{Italy – Part II}

Ok, so what did we do since the last post?

We really liked the town of Pisa. The Leaning Tower was of course was great to see, but as with everything in Italy, it was crowded with tourists from every corner of the globe. Of which we are obviously part of. While we wanted to see all these famous places and sights, we did at times feel like we were part of a great mob of tourists, all rushing to tick off must-see items on a list.

We were hoping to find a workaway spot in Italy over September. What we would have loved to do, as with the other workaway gigs we did, was to stay put and explore an area more thoroughly. But alas, it didn’t work out this time. Instead we made our way up the coast from Pisa towards Cinqueterre in Liguria. The entire Ligurian coastline is breathtaking with towns dotted along the hilly coast. So we followed the hundreds of other tourists on the well organised train ride along the coast to the furtherest town, Riomaggiore. I was a bit taken aback by the number of people that traipse through these ancient towns day in, day out. These were towns that until the recent past lived their traditional lifestyle, growing grapes on terraced hills, isolated from the wider world. Most of those terraces are now overgrown and the towns sole purpose seems to be the tourist trade. Unfortunately, the walking paths from Riomaggiore to the next two towns as closed, so we made our way along by train. We then walked from Cornalia to Vernazza along a not very well maintained path. We were surprised the the lack of care taken to the path, considering it is a UNESCO Heritage listed National Park and world famous tourist site. Crumbling hand rails, building materials and rubbish left behind left us a little bit sad. It did however not take away from the absolute magical beauty of the landscape and dramatic coastline that did leave me breathless.

From Cinqueterre we made our way along more spectacular coast views towards Portofino and San Rocco. I spend a few childhood holidays along this coast, in a town called Alassio.

 

We are bringing our italian leg to an end. It was too brief of course. Italy was fun, delicious and a cultural highlight. History is in everything. In the architecture, the food, the language and customs. It is so all-encompassing, that I wonder if it hinders progress and change. We saw an Italy that was achingly beautiful, telling its story and celebrating a rich culture. But we noticed run down cities and houses, uncared for monuments and roads, rubbish lining streets and beaches. But its people have style and pride and are streetwise and tough. So I wonder who a struggling Italy will face the next chapter of its history.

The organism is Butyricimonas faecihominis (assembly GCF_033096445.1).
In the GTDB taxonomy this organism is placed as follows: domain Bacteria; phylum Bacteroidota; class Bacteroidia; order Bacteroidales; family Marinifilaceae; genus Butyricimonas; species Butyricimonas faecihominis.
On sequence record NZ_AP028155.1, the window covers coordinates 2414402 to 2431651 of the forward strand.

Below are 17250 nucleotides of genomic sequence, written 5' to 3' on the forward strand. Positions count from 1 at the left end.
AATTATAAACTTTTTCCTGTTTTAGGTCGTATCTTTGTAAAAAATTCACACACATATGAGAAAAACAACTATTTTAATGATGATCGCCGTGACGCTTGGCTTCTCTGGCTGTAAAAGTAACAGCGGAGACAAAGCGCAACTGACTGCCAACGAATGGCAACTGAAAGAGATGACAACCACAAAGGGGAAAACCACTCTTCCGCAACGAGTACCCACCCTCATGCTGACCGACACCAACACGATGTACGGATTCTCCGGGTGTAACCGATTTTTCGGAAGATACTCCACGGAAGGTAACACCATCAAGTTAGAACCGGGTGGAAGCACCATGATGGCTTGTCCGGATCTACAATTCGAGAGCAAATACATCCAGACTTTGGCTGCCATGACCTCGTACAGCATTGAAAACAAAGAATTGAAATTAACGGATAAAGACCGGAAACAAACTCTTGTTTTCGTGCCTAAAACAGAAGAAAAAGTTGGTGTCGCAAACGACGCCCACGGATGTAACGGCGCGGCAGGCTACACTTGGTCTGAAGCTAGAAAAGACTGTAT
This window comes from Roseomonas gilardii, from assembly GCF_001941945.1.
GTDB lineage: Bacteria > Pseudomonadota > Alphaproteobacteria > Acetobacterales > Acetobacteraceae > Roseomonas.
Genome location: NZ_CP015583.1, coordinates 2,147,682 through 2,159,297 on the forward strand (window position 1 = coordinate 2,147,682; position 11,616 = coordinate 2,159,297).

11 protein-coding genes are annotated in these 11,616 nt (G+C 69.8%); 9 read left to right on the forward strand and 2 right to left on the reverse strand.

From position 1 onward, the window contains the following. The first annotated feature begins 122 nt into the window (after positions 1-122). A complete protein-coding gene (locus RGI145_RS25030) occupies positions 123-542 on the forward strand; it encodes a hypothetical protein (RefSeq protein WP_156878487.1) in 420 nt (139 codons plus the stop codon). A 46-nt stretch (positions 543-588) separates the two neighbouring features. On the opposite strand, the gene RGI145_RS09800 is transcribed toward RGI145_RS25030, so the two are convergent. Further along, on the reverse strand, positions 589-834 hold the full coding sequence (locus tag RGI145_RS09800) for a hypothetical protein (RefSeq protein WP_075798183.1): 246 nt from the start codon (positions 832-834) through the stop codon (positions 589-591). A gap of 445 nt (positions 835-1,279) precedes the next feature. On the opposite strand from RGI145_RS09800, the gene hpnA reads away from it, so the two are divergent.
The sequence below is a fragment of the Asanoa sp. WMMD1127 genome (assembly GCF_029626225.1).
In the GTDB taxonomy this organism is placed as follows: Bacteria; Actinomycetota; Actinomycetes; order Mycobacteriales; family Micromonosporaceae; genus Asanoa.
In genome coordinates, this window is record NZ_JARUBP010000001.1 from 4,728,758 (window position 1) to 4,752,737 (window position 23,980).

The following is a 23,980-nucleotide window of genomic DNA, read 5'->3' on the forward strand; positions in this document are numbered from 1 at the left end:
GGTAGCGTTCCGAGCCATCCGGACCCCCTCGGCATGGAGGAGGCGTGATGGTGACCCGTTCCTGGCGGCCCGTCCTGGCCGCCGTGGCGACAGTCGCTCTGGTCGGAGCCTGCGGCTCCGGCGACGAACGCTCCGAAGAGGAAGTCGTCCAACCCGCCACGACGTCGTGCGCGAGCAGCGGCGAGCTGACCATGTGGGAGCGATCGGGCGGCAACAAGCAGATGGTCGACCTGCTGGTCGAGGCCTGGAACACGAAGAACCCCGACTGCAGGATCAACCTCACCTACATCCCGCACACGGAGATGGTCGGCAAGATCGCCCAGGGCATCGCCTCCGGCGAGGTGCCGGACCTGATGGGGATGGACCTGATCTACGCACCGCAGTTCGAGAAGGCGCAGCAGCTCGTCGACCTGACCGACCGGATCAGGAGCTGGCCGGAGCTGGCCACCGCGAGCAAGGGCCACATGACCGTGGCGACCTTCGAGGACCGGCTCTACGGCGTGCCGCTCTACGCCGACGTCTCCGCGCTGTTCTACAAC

We will certainly be back. Piers and I are dreaming of taking our older selves on another italian adventure, this time exploring an Italy away from the crowds, if that is even possible.

We are continuing along this most beautiful coastline, passing places like San Remo, Monaco, Nice and Cannes. The plan is for a visit to Marseille and then the Camargue. The kids have requested no more big cities and more Nature. So we will do just that, trying to extend summer with some mediterranean beach time.

 

NB:

What have we been cooking in this van of ours? Here is a bit of a sample of our Italian favourites. While being on a tight budget, we did manage to eat out a few times in Italy. It would be hard not to. Pizzas were absolutely delicious, particularly in Naples. Pastries for breakfast of course….when in Rome…My highlight was however shopping for ingredients for dinner. I did a few pan friend lemon chickens, pastas like ‘Aglione’, ‘Carborana’ and ‘Arrabiata’. I have perfected frying potatoes to roasting perfection, and cook seasonal veggies italian style in olive oil and garlic.

So here is our favourite dinner.

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Bistecchina alla pizzaiola

  • Make a simple sauce by sautéing 2 cloves of garlic in olive oil with a pinch of chilli. Add 2 cans of quality tomatoes. Season with Salt and Pepper and dried oregano or fresh herbs like basil, oregano or rosemary. Simmer until tomato and oil start to separate.
  • choose from veal, beef or chicken fillet. The meat must be very thin, so get the butcher to do that for you or beat it with a meat hammer. Season with salt and pepper and coat in flour.
  • Once the sauce has simmered for 30min. add the meat to the sauce and cook for 15min or until the meat is cooked through.
  • Serve with roast potatoes, steamed vegetables and bread to mop up the sauce the italian way.

 

 

Till next time,

Alex

 

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